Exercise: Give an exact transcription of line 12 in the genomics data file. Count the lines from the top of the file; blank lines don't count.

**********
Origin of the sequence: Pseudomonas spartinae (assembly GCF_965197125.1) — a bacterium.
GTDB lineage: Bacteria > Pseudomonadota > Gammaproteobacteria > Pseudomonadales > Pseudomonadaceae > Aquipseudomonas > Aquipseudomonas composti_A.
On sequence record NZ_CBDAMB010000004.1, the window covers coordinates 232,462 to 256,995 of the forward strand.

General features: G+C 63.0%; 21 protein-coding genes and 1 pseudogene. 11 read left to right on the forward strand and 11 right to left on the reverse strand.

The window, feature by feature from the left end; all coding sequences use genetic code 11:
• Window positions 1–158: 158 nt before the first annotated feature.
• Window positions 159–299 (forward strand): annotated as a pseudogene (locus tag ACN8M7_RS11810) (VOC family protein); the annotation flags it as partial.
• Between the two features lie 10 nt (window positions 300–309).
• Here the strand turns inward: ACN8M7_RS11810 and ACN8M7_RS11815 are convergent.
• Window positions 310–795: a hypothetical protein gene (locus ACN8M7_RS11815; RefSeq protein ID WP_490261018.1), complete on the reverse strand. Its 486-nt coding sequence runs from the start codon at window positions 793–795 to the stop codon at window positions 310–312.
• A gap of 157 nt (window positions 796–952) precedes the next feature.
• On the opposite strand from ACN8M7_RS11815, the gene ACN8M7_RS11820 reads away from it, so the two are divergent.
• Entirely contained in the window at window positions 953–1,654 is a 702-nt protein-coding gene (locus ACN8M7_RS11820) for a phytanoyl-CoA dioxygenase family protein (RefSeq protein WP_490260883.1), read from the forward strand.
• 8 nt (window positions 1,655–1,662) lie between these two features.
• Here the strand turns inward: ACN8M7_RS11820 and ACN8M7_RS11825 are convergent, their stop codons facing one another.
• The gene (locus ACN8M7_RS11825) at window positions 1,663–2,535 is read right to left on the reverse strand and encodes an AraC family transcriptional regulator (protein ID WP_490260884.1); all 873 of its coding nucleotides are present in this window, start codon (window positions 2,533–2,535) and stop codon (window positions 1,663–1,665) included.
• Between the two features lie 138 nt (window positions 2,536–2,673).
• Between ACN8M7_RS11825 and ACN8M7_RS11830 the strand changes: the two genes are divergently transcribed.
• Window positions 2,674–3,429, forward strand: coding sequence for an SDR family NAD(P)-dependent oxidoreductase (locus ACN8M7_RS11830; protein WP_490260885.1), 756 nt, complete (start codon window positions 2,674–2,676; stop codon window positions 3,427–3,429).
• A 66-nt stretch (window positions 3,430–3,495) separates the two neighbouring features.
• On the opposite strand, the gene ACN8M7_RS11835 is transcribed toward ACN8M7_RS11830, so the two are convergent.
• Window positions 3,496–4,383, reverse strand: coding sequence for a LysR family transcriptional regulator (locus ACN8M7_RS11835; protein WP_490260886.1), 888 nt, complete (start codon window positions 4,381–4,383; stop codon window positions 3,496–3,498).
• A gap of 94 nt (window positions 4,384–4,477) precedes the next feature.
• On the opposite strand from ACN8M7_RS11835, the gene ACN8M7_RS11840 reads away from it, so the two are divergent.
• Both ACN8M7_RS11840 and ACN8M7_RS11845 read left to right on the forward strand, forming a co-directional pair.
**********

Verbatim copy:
• On the opposite strand from ACN8M7_RS11815, the gene ACN8M7_RS11820 reads away from it, so the two are divergent.